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Lady Gaga Took A Super Bowl Shot At Trump That Everyone Missed

Lady Gaga Took A Super Bowl Shot At Trump That Everyone Missed

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The whole world was waiting with bated breath to see if Stefani Germanotta – better known as Lady Gaga – would get political during her performance at the halftime of Super Bowl LI.

While Lady Gaga gave an exceptional performance, she was careful to not cross any boundaries that might have upset the networks or our perpetually petty President Trump – or so it seemed.

Woven into a technological spectacle featuring hundreds of luminescent drones and astounding stage changes was a very direct political message.

Lady Gaga opened her set with “God Bless America” and then dived right into Woody Guthrie’s classic “This Land Is Your Land.” But contrary to how it may appear, that choice of song was more symbolic than it would seem.

That song has become an anthem of sorts for the nascent resistance to Donald Trump and his un-American executive orders. While Lady Gaga only sang the first verse, that particular choice of song struck a heavy chord with those familiar with the full text of the song now that we know Trump is hell-bent on building his promised border wall.

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This land is your land
This land is my land From California to the New York island; From the red wood forest to the Gulf Stream waters This land was made for you and Me.

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As I was walking that ribbon of highway, I saw above me that endless skyway: I saw below me that golden valley: This land was made for you and me.

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I’ve roamed and rambled and I followed my footsteps To the sparkling sands of her diamond deserts; And all around me a voice was sounding: This land was made for you and me.

When the sun came shining, and I was strolling, And the wheat fields waving and the dust clouds rolling, As the fog was lifting a voice was chanting: This land was made for you and me.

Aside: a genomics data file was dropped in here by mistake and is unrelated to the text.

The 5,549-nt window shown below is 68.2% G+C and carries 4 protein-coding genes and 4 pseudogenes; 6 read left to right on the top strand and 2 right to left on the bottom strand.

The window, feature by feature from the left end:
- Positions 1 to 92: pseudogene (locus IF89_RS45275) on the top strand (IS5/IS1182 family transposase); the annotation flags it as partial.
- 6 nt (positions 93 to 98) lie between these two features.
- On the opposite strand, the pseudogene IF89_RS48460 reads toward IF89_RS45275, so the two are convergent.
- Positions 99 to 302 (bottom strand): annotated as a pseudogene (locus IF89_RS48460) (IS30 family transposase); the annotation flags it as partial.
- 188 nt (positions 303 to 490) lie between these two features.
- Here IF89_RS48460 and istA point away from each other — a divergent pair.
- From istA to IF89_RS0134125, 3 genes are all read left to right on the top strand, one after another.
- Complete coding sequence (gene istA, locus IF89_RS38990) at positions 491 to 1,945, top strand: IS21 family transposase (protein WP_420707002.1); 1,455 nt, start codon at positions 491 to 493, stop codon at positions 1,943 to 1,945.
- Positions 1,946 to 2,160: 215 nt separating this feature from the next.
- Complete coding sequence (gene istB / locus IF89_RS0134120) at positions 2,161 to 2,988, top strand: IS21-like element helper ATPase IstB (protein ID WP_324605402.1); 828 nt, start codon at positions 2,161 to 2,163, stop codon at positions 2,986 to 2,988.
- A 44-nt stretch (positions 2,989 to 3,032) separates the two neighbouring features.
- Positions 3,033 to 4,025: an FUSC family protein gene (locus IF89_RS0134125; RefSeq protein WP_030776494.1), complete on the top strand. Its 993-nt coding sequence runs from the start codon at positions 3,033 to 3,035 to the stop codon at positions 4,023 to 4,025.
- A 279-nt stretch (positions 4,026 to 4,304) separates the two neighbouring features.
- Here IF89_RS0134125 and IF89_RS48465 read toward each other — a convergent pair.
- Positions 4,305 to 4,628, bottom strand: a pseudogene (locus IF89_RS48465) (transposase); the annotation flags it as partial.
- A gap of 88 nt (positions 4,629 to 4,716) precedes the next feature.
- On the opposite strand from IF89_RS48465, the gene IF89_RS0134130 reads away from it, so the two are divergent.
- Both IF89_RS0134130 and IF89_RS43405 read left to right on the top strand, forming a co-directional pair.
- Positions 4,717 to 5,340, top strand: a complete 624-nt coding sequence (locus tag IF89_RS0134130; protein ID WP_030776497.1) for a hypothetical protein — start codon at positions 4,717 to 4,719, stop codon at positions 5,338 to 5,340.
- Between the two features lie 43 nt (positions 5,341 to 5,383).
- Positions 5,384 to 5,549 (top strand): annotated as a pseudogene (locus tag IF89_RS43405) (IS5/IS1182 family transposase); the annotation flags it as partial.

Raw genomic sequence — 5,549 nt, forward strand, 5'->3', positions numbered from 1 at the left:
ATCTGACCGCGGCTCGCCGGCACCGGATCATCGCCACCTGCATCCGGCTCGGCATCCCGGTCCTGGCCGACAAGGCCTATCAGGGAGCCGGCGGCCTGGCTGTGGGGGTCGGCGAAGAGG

As I went walking I saw a sign there And on the sign it said “No Trespassing.” But on the other side it didn’t say nothing, That side was made for you and me.

In the shadow of the steeple I saw my people, By the relief office I seen my people; As they stood there hungry, I stood there asking Is this land made for you and me?

Nobody living can ever stop me, As I go walking that freedom highway; Nobody living can ever make me turn back This land was made for you and me.

The symbolism is immediately apparent to all of us as we consider the horrifying prospect of watching our tax dollars being poured into the construction of an ultimately useless and exorbitantly expensive border wall with Mexico.

Guthrie’s words embody the real America – the story of the downtrodden immigrant fleeing war, persecution, or simply famine and drought in their homelands. It invokes the resistance that successive layers of immigrants have faced by those already here and celebrates the overcoming of petty differences that led to this nation winning the Second World War and becoming the superpower that it is today.

Our nation was founded on an unforgivable genocide. But at the same time, from the ashes rose the forging of a new future among the razed remains of Native American settlements. We must carry that weight with us forever – and the only way we can atone for the sins of our great-great grandfathers is to ensure that the United States remains a welcoming nation that embraces its diversity and stops giving credence to the racist, the fool, and the gullible coward.

Donald Trump and his white supremacist taskmaster, Stephen Bannon, would have us close our doors and turn our backs as chaos and the scourge of war envelop the innocents of the world. That is not who we are and not what we stand for. The words ingrained upon the Statue of Liberty must be our rally cry, and the lyrics of Guthrie’s song must fill our hearts.

Watch it here:


h/t to Joanna Robinson @ Vanity Fair

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